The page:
As Managers, you are responsible for ensuring our drivers stay as healthy and safe as possible, and that includes working on and around vehicles – one of the major dangers in the workplace.

Here are some sobering facts…

  • A quarter of all workplace deaths are caused by falls from height
  • Almost a fifth of all deaths at work are caused by moving vehicles
  • Being struck by a moving or falling object is the third most frequent cause of death at work

All three categories pose a very real risk when people are working on or around your vehicles.

So how do you manage these risks? Here’s how you can help your drivers:

Training and good practice

Driver training and reminders of good practices are there to change driver behaviour, creating safer habits. We are all human and sometimes drivers forget the simpler ways of keeping themselves and others safe during a busy day:

  • Using their three points of contact routine to climb in and out of vehicles
  • When driving an articulated unit, follow the climbing in and out of the cab procedures when they climb up or down to a coupling gantry or any other onboarding process
  • Keeping a neat and tidy cab to prevent rubbish hindering the use of the pedals, especially the brakes
  • Only starting the engine once they are seated, and are positioned to safely drive the vehicle

Standing on load decks

If you and your customers permit drivers to stand on the load decks, then this should be carried out safely too, with relevant training provided.

This includes making sure your drivers:

  • Always use the safety steps, and any safety aids every time drivers climb on or off the load deck
  • Never stand on the edge of the load deck
  • Never hang onto side curtains, or load restraint straps
  • Never lift heavy loads manually
  • Only use the equipment they are trained to use to move items (Pallet trucks)

Loading and unloading

Drivers are at risk of being hit by a fork-lift truck, or something falling off the fork-lift truck and injuring them.

For that reason, they should always stand stationery and well back from the operation of the fork-lift truck in a “safe” area. Where possible they should stay in their cab during the loading process, out of harm’s way.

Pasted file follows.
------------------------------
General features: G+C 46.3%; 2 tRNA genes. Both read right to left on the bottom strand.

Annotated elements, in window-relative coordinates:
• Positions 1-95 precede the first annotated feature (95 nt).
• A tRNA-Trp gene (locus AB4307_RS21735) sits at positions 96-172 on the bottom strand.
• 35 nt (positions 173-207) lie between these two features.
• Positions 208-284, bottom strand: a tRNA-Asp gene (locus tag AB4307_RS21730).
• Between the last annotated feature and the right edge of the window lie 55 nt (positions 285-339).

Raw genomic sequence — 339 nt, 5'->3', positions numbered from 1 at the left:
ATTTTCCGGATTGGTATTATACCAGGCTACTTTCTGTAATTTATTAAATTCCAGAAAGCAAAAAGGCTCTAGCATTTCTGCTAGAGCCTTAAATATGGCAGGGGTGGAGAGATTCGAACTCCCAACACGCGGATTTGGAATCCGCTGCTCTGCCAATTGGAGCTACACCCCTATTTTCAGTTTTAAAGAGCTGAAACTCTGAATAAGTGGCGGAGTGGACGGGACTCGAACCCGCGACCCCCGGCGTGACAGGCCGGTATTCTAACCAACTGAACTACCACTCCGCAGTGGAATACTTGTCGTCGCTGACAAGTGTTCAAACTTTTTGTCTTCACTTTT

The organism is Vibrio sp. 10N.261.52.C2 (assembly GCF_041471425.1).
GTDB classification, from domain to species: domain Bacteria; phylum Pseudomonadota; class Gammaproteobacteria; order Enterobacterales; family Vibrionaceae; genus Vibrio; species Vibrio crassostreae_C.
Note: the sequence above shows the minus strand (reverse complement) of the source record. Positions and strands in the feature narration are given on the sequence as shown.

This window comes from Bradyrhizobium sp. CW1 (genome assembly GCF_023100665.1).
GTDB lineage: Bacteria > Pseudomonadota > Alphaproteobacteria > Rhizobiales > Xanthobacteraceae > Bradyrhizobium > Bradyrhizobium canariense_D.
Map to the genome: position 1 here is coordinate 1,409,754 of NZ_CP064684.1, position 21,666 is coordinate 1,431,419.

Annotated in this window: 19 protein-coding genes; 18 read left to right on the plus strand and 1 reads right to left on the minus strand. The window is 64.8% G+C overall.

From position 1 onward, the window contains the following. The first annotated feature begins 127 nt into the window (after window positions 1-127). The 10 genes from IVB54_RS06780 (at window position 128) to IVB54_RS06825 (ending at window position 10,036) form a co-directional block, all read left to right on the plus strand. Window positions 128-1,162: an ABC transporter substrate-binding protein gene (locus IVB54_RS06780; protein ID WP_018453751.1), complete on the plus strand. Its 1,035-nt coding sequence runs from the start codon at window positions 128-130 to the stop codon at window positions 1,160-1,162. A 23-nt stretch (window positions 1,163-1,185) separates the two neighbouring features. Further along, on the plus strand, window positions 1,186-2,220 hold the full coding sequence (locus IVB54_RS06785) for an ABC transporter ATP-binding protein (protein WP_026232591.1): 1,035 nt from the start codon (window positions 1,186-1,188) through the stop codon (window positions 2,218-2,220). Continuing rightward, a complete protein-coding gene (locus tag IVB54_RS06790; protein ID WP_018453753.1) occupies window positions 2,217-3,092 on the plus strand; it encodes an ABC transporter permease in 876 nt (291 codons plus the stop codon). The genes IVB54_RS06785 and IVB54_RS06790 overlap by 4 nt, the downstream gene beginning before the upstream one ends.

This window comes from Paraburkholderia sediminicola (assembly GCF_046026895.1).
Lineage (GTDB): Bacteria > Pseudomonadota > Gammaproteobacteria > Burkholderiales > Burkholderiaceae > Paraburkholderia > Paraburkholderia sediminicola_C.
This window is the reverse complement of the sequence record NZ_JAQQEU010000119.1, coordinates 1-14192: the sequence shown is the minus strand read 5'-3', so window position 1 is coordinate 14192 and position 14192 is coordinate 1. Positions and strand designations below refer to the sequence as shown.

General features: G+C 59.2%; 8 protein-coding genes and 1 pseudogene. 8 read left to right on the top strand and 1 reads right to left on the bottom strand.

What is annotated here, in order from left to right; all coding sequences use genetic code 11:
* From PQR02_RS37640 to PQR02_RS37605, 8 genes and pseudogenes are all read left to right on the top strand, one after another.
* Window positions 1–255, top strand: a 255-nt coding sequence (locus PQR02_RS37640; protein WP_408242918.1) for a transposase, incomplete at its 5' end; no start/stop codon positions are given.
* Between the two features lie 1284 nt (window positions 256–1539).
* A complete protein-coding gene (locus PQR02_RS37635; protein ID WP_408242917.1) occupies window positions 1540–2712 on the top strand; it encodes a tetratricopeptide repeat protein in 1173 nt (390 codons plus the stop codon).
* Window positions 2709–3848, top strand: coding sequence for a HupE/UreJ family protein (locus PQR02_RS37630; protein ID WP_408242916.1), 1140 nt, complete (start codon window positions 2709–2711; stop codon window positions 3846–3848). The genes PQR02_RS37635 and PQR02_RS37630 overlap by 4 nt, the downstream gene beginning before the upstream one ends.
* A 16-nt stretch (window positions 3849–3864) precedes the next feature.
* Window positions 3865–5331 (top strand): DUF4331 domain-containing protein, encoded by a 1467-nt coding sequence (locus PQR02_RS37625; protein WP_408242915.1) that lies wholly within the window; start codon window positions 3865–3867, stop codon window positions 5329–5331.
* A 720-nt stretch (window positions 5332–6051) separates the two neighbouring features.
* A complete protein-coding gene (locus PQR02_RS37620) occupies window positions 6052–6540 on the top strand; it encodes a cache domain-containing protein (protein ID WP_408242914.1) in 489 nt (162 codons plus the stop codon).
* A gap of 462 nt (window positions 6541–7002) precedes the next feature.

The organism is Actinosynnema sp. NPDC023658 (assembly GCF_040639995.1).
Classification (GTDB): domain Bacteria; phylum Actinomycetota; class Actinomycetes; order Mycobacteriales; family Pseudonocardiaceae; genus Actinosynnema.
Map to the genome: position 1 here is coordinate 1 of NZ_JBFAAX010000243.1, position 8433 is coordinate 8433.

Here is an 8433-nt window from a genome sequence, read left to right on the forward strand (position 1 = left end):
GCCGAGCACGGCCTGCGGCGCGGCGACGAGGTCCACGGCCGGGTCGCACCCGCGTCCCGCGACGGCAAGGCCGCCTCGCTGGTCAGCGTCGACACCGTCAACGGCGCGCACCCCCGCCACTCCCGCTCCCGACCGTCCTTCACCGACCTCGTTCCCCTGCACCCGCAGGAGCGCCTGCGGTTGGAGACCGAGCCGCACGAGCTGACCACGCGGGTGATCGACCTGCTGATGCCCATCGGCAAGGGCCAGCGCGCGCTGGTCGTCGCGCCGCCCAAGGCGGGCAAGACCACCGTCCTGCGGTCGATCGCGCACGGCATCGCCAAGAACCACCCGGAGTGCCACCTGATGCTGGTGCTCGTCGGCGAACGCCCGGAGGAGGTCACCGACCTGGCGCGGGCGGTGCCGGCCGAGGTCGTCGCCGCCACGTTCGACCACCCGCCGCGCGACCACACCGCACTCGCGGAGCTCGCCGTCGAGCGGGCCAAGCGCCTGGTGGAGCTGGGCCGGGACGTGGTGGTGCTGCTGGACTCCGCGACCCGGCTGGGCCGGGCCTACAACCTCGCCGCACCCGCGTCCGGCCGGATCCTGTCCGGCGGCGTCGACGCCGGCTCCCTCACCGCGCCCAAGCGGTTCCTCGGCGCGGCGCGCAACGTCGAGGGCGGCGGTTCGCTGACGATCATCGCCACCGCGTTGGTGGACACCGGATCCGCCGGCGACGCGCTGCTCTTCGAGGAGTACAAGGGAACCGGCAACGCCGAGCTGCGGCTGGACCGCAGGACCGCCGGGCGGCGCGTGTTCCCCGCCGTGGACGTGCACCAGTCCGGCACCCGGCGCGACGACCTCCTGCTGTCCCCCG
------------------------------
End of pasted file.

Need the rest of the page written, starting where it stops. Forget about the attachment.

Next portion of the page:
You will have set rules about the level of PPE you supply for your drivers’ safety. What items should be part of their standard kit?

  • Drivers should be wearing boots or other work footwear that is designed for the purpose to provide support and protection for the work they are carrying out.
  • Hi-vis workwear for walking around their vehicles whether on-premises or at service areas
  • Protective gloves of the right specification
  • Hard hats may be required if you want them to be involved in the loading process
  • A consideration after the Coronavirus it would be advisable to have, masks and hand sanitiser as part of their PPE.

Road Skills Online Professional Development Plan

We believe that regular driver training can help to improve driver’s behaviour on the road, helping you to save ££££’s on your bottom line. One of the monthly Toolbox Talks in our Professional Development Plan is Working Around Vehicles, it’s designed to remind your drivers of what they need to know.

Let our online driver training help you deliver Toolbox Talks to your drivers with ease. It’s a great tool and at £5.00 or less per user, per month, it won’t break the bank. What’s more, you can get a Free Trial to test it out, just click below to get started.

Save time, save money and keep your drivers safe on the road, it’s a win-win for everybody.

Sources| HSE

Published| August 2020